One of the joys of birding in Schenley Park this month has been the sight and sound of wood thrushes (Hylocichla mustelina). They arrived in force on 29 April and sorted out their territories in less than a week.
On a sunset walk on 4 May I heard seven of them singing, equally spaced along the Panther Hollow watershed. The other birds fell silent at dusk but the wood thrushes sang even more beautifully than during the day.
Among them is a wood thrush with a unique down-note that makes his song recognizable as an individual. Listen for it in my recording at 14 and 26 seconds.
Yesterday I paused in his territory and watched him foraging with his mate among the fallen logs and leaves. He was quick to warn when he saw dog walkers approaching (“WAP WAP”). The dogs are worthy of alarm but not us humans. He may change his mind about us when his lady is on eggs.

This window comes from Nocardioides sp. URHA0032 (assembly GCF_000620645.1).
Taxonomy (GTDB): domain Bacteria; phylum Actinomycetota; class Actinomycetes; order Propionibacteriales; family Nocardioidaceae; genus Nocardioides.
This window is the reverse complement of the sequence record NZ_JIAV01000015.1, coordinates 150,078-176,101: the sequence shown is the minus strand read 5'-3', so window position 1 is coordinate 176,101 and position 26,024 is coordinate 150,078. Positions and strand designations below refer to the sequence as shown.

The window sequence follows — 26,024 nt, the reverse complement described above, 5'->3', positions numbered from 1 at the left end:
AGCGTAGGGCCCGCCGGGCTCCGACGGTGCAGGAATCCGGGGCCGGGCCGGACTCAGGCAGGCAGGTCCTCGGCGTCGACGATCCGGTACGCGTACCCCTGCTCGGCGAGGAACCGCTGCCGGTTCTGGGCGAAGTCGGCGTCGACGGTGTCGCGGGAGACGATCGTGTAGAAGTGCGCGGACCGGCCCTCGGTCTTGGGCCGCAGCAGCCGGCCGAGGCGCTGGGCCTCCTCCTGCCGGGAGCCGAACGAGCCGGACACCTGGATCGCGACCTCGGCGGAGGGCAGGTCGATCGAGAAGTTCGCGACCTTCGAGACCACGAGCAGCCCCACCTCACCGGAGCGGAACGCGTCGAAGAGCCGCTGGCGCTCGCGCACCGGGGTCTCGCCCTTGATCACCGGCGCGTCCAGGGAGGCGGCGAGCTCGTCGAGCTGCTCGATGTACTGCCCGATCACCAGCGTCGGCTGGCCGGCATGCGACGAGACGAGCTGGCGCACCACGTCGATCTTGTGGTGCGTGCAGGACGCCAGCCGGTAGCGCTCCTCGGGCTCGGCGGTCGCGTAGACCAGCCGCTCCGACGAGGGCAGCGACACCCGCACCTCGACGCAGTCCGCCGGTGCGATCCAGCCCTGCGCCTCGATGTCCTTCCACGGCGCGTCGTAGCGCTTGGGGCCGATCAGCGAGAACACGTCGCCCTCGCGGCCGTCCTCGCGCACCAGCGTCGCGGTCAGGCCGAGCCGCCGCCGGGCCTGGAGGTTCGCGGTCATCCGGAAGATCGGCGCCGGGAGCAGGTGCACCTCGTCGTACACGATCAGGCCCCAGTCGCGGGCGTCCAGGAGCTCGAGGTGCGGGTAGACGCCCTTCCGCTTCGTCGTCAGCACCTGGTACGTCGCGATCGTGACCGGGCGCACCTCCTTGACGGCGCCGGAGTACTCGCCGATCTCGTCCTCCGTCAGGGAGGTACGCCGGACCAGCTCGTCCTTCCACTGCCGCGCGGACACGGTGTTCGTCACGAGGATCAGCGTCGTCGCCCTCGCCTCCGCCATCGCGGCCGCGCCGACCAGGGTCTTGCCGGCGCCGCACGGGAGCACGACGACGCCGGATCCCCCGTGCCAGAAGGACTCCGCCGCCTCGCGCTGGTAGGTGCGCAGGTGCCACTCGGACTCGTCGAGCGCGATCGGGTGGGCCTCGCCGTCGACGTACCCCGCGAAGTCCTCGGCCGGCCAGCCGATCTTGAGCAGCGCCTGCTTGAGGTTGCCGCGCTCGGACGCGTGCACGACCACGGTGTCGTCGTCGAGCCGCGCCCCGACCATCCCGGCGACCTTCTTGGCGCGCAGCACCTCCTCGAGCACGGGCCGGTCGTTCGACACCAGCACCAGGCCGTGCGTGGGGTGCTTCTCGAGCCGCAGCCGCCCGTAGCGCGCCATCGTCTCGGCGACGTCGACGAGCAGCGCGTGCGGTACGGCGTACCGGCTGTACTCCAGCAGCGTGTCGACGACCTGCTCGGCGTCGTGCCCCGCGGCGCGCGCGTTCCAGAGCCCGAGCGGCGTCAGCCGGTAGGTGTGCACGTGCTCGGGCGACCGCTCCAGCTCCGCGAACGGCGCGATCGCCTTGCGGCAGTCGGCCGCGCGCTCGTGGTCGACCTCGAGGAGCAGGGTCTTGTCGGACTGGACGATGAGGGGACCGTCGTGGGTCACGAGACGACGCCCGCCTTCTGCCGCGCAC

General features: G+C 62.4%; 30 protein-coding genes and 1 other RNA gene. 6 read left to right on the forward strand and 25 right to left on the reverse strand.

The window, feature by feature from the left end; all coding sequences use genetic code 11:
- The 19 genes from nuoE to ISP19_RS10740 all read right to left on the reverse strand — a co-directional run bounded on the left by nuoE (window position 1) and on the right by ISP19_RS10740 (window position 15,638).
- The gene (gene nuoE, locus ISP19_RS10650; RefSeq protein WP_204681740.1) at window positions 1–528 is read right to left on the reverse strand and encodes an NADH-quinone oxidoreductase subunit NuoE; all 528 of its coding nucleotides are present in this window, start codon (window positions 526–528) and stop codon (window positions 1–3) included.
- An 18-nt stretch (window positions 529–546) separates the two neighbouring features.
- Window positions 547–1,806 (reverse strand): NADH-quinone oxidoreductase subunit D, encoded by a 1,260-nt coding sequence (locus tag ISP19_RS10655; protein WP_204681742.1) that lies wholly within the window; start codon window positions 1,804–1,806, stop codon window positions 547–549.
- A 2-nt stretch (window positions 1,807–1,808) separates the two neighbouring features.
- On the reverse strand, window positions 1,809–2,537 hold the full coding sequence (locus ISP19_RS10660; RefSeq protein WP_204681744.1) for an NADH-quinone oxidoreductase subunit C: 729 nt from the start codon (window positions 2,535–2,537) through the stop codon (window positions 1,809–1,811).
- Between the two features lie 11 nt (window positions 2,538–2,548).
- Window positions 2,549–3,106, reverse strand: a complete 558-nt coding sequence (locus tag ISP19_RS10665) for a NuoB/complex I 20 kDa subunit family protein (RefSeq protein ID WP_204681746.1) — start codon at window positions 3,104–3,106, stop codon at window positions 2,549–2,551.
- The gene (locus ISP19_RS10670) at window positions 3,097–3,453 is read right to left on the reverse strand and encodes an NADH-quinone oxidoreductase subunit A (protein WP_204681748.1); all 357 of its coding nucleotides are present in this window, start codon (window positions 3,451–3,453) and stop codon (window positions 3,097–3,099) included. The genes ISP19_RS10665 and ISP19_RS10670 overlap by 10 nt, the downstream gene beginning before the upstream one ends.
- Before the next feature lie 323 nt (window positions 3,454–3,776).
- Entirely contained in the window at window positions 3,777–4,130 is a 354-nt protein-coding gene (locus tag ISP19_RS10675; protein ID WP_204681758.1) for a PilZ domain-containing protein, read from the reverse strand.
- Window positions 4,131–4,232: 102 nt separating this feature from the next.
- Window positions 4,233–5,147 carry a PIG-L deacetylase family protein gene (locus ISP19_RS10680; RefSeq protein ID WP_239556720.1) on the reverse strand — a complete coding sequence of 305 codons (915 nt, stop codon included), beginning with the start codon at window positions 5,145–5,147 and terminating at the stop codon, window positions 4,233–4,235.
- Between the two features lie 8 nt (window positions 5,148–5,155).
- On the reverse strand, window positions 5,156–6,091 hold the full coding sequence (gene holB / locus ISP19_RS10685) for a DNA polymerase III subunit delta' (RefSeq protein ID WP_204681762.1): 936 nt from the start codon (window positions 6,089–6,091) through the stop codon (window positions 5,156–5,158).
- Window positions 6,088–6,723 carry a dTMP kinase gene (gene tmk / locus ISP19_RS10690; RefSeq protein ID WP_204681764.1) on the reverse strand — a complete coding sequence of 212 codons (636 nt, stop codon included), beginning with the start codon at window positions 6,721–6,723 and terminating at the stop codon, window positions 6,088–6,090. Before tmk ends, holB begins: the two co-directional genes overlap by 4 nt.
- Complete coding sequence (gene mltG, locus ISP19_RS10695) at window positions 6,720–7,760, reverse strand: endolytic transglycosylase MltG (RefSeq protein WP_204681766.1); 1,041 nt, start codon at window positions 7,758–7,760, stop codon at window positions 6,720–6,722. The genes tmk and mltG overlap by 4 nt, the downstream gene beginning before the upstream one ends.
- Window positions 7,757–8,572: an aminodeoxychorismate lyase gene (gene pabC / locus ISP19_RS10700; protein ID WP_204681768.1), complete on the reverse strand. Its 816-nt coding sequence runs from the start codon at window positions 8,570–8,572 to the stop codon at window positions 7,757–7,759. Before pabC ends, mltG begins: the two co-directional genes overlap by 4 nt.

Soon the pair will build a nest in a period of 3-6 days. I haven’t seen them carrying nesting material yet, but they may have delayed construction while they wait for warmer weather and fully developed leaves.
Two to three days after the nest is complete she will lay 3-4 eggs, one per day, and hatch the clutch about 12 days later.
If all goes well I may see their fledglings in mid June.
(photo by Steve Gosser, recording by Kate St. John)